Pubdate: Thu, 04 Nov 2004
Source: StarPhoenix, The (CN SN)
Copyright: 2004 The StarPhoenix
Author: Ken Sailor
Bookmark: (Emery, Marc)


Leona Schell's worries that legal marijuana would make our roads more
dangerous (Pot activist no martyr, Oct. 25) are without justification
for two reasons.

At least five major studies in Canada, the U.S., Australia and Britain
have been unable to show a link between traffic accidents and the use
of marijuana.

They theorize that marijuana users must correctly judge when they are
impaired and choose not to drive.

The studies also find that more people use marijuana now in Canada
than are likely to use it if marijuana is legalized.

Prohibition is not an effective way to reduce drug use. This was as
true for alcohol prohibition as it is for our current marijuana

By the end of the American prohibition of alcohol more people were
drinking than when it was enacted.

Similarly rates of marijuana use in Canada surpass the rates of use in
the Netherlands where marijuana is legally available. If we have
anything to fear from the widespread use of marijuana, we should be
worrying now.

Rick and Anna Marie Owen (Rejecting pot isn't unfriendly, Oct. 23)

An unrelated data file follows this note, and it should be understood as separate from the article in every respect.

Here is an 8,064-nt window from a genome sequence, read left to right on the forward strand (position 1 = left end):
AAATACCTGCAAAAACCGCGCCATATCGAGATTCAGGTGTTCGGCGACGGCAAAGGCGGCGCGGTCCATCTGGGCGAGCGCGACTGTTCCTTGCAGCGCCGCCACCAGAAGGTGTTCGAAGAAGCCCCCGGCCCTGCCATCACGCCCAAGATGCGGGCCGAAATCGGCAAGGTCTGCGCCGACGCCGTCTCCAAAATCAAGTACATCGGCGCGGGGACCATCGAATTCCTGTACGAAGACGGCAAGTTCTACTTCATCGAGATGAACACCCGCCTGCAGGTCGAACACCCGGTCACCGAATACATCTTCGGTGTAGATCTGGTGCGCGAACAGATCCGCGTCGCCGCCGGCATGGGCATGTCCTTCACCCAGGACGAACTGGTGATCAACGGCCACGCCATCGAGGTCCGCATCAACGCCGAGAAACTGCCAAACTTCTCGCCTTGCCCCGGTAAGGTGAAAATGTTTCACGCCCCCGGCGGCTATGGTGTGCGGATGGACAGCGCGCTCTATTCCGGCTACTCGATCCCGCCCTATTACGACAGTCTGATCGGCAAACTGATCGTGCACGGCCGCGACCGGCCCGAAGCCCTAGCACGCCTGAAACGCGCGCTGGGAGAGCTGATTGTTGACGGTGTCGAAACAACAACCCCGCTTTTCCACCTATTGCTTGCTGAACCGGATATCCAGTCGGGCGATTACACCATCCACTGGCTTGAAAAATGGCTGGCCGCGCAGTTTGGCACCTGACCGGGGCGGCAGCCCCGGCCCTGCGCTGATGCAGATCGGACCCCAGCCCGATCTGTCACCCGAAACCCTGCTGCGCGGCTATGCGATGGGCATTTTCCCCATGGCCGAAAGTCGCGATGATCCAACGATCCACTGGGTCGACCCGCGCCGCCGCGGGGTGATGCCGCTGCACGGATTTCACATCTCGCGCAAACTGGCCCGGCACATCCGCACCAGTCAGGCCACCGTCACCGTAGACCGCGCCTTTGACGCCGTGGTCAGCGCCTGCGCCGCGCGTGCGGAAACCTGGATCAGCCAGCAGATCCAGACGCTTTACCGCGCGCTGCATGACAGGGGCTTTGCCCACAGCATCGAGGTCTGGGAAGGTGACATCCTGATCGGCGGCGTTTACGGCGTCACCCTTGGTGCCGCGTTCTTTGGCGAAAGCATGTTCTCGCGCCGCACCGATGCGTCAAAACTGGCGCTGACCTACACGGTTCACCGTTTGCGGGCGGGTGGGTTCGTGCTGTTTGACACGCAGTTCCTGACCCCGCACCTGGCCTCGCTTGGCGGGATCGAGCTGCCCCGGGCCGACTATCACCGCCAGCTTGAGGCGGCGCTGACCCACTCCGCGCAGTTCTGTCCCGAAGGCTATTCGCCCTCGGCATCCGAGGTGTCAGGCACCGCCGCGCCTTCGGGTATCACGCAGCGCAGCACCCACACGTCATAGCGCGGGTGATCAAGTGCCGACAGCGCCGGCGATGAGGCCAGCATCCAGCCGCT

make a similar error when they suggest that legalization would send
the wrong message to our children.

Prohibition has already sent that message. Marijuana has replaced
alcohol as the drug most commonly used by children.

More than 80 per cent of Canadian children will have tried marijuana
before completing high school, while in the Netherlands the comparable
figure is 24 per cent.

There are many misconceptions about marijuana and its users, and
before we send more of our neighbours to jail, we might be wise to
spend some time studying the facts.

Marijuana is not a dangerous drug and marijuana users are not
dangerous to society. While the writers may not like Marc Emery, on
this subject he is right and they are wrong.

Ken Sailor

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